Contemporary Southeast Asia: A Journal of International and Strategic Affairs Vol. 24/2 (Aug 2002)

Contemporary Southeast Asia: A Journal of International and Strategic Affairs Vol. 24/2 (Aug 2002)
Date of publication:  August 2002
Number of pages:  239
Code:  CS24/2


  • Contemporary Southeast Asia: A Journal of International and Strategic Affairs Vol. 24/2 (Aug 2002)
  • Preliminary pages
  • Civilizing the Anarchical Society: Multilateral Security Processes in the Asia-Pacific, by Ron Huisken, author
    The Asia-Pacific is in the early stages of the sort of strategic transformation that in the past had produced acute tensions, high levels of armament, and a significant risk of serious conflict. The region closely exemplifies Hedley Bulls anarchical society, that is, states compete for power and influence in an international arena still relatively free of multilateral constraints. Trends in relations between the key major powers suggest that allowing security outcomes to be determined by the free play of the security market-place will be a high-risk strategy. A stronger determination to boost multilateral security processes, to take charge collectively, should be seen as a key element of a strategy to improve the prevailing odds attached to the security outlook for the Asia-Pacific.
  • Whose Agenda? Partnership and International Assistance to Democratization and Governance Reform in Indonesia, by Gordon Crawford, Yulius P Hermawan, authors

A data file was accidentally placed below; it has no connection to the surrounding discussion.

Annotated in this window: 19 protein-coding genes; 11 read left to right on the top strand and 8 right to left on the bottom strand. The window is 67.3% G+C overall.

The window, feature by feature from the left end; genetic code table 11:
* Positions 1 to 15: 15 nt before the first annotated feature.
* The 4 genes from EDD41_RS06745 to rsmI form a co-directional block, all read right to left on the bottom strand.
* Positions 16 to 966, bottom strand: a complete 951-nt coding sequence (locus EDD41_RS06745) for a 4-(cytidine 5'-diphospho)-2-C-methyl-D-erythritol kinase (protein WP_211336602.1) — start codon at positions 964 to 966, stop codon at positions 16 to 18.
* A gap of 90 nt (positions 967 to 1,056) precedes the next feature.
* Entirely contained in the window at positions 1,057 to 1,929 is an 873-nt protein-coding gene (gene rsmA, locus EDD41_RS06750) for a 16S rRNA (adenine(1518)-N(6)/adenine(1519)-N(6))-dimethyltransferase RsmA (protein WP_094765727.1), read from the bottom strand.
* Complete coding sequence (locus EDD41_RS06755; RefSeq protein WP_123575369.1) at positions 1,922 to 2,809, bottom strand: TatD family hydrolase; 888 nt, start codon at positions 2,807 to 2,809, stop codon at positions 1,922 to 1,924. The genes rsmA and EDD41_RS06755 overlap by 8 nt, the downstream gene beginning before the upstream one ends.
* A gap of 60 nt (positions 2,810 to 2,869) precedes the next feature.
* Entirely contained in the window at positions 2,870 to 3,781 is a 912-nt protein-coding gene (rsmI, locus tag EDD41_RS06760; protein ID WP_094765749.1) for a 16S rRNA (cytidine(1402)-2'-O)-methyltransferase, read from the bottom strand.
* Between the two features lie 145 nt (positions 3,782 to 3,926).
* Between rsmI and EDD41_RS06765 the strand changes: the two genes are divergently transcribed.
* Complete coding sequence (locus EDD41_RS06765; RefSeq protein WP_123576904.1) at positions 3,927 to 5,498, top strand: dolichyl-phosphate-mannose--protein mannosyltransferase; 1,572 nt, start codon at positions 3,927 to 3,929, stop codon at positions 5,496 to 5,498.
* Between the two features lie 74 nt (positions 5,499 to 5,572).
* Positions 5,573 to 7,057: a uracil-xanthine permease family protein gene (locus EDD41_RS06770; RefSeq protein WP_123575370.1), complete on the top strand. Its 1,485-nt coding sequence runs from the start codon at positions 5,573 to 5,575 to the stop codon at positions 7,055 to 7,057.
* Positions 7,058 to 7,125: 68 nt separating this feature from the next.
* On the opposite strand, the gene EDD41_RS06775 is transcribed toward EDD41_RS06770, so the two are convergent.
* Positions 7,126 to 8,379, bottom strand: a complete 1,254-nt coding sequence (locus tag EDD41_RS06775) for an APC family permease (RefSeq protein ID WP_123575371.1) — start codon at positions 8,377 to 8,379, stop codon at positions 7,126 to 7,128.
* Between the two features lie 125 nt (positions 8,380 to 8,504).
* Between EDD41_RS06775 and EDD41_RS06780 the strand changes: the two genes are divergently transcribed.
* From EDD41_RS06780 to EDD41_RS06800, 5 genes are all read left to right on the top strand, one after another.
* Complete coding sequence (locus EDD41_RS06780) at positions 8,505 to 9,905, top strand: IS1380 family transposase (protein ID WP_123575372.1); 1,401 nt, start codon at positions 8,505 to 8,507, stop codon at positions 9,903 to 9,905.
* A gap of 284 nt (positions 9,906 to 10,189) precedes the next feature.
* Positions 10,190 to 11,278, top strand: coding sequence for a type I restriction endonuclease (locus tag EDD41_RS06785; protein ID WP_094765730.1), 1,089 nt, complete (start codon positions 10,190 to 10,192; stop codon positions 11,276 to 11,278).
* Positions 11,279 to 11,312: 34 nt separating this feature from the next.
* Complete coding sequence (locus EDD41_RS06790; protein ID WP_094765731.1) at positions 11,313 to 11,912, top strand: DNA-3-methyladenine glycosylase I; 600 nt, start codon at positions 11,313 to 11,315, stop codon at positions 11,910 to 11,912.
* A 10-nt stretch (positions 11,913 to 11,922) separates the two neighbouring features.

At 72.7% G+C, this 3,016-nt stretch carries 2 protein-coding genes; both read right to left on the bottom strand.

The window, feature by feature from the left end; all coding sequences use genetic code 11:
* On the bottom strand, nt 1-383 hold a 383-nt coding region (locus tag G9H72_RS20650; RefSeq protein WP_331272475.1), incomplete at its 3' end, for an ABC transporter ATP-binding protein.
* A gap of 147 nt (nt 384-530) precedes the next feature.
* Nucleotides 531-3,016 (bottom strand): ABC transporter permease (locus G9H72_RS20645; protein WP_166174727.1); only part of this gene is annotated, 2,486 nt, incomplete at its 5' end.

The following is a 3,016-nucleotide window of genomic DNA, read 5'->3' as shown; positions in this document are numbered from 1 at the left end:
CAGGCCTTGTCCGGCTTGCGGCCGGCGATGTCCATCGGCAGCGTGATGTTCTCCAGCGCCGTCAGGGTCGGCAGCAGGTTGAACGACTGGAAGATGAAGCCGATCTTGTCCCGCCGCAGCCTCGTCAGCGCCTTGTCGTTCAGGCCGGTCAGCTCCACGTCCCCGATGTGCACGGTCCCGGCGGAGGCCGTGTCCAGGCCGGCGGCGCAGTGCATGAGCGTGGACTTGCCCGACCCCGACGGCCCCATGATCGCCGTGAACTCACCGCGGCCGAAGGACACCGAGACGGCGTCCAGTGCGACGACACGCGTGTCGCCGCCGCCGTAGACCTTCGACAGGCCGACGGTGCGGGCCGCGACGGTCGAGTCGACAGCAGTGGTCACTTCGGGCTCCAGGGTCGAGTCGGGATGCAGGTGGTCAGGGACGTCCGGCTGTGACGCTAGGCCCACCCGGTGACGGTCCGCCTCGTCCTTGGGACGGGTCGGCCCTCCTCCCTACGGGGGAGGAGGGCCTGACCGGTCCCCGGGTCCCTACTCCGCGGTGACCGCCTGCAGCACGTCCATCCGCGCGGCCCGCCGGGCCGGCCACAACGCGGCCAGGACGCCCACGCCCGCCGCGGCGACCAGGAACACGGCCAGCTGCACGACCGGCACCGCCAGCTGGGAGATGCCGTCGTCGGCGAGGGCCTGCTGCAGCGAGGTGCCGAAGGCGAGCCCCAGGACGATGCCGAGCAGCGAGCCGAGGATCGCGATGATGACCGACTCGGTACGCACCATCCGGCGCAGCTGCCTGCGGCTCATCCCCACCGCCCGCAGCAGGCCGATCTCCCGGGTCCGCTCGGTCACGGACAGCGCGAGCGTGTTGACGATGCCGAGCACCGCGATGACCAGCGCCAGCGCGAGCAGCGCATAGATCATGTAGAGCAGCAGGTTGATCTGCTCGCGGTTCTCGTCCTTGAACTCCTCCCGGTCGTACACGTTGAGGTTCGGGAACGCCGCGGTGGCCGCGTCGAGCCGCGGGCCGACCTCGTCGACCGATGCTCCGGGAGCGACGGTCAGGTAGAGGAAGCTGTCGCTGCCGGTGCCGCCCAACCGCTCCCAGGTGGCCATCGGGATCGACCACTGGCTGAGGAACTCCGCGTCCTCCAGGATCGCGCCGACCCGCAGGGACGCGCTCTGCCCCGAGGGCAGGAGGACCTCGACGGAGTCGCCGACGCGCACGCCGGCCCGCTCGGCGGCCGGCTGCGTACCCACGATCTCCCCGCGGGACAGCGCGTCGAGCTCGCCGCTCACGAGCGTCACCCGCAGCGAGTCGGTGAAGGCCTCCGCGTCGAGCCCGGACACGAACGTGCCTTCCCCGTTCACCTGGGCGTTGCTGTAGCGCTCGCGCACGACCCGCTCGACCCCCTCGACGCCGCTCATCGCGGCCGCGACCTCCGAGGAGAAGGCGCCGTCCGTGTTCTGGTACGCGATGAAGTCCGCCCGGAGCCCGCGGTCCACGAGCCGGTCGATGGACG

This article examines the Partnership for Governance Reform in Indonesia, described as an innovative co-operation arrangement among the Indonesian government, civil society organizations, the private sector and Indonesia's international development partners. It inquires into whose agenda prevails. Is there genuine national ownership, with subordination of external activities to locally-devised reform strategies, as claimed? Alternatively, is partnership merely the latest ploy to disguise international intervention and simultaneously accord it greater legitimacy? Such questions are addressed by two means: first, by exploring whether the Partnerships reform agenda coincides with the main challenges to sustained democratization in Indonesia; and secondly, by examining the structure and activities of the Partnership and whether Indonesian or international influences predominate.
  • Towards a Human Rights Regime in Southeast Asia: Charting the Course of State Commitment, by Maznah Mohamad, author